Ahead of Youth Day 2015 activist and chairperson of the Muslim Youth Movement, Minhaj Jeenah, gave a powerful talk at the Claremont Mosque reiterating the need for youth activism and Muslim involvement in broader South African society.
In a stark and honest manner, Jeenah criticised Muslim apathy and highlighted how Muslim political involvement during Apartheid was labeled as kufr – disbelief.
“There is a Muslim identity beyond the heroic anti-apartheid Muslim – which we so proudly claim. In order for us to properly progress with our political participation, we need to speak about this. We need to speak about how the majority of Muslims, often with Ulama encouragement, were conveniently apathetic towards apartheid and forgot the fiqh imperative that silence in the face of injustice is tantamount to tacit approval,” he said.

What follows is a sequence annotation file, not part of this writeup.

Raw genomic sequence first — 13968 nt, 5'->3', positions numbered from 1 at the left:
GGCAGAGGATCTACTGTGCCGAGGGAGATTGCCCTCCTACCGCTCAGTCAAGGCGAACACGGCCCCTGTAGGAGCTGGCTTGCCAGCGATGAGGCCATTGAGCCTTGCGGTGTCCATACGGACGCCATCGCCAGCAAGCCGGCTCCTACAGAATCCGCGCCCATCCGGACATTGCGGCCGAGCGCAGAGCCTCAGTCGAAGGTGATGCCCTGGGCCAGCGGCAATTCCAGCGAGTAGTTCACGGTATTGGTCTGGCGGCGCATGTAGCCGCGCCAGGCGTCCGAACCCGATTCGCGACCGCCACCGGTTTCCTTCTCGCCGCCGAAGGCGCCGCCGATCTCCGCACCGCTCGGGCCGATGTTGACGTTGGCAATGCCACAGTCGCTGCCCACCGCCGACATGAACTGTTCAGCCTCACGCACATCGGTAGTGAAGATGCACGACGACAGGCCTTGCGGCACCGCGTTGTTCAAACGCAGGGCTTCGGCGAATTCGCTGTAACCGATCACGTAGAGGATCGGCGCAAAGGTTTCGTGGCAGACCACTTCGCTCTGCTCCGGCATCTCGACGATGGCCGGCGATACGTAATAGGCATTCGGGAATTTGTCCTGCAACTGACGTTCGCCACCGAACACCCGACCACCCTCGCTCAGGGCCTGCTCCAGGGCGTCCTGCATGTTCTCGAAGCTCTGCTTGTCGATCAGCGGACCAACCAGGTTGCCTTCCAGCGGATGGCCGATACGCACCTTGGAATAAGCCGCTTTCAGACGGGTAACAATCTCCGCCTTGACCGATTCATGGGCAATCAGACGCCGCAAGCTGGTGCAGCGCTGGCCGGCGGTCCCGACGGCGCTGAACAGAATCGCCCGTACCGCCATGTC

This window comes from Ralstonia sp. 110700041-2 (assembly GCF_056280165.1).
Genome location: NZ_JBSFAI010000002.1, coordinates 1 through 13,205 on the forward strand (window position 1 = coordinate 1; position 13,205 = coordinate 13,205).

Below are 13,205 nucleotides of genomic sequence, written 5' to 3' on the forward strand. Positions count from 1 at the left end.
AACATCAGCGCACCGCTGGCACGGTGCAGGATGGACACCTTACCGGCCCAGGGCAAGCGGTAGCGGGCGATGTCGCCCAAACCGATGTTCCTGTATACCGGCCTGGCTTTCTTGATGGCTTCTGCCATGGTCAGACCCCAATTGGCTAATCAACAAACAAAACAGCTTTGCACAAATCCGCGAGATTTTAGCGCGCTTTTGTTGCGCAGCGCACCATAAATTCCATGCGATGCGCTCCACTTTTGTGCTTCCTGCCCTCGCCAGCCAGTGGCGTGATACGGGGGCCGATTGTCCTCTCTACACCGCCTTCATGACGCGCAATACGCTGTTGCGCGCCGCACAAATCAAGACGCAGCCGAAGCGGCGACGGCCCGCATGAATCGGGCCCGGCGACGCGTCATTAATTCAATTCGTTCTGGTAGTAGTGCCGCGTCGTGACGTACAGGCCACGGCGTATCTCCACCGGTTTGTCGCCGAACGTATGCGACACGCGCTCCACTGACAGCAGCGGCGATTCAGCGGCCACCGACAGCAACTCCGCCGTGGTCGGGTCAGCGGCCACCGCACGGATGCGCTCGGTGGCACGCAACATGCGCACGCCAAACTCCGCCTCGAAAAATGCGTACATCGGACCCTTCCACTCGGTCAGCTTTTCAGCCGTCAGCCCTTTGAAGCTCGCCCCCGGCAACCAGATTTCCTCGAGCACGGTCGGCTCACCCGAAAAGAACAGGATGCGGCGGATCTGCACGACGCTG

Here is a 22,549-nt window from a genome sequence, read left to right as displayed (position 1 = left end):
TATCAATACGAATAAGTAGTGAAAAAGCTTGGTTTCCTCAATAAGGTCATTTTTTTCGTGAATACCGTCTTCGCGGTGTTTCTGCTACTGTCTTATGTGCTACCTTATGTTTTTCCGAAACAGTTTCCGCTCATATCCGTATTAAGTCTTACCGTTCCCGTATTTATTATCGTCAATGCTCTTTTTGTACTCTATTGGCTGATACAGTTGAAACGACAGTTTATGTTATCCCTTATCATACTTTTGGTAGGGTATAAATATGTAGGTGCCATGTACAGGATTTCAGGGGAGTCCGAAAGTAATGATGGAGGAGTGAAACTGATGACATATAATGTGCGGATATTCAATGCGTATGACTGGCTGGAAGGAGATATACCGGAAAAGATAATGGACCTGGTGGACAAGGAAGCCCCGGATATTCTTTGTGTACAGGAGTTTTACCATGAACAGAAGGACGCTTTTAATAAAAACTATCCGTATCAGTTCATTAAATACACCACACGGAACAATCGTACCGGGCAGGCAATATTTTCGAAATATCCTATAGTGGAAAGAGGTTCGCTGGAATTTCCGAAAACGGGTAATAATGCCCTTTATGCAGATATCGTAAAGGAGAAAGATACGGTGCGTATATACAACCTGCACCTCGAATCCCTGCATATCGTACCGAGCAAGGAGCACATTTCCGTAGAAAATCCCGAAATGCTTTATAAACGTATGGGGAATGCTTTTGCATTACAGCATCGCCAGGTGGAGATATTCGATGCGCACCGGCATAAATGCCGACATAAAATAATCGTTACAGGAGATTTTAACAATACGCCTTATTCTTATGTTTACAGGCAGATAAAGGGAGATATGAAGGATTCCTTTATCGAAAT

Jeenah mentioned Muslim anti-apartheid activists – including his mother, Shamima Shaikh – and how their “revolutionary spirit” should live on.
And while young people – including Muslims – are questioning authority and playing important roles in current student activist movements advocating for transformation and workers’ rights, Jeenah says that Muslim student organisations are not doing enough.
Jeenah also indicted the “prominent elite” of the Muslim community, who “massage the shoulders of capitalism on the boards of big businesses, ignoring the real needs of the poor and exploited masses of our country”.
Jeenah says that Muslims must remain uncompromising when it comes to justice, and called it a “matter of principle” to “align Islam with the revolutionary anger of the youth of 1976”.
You can read the full text of the speech here.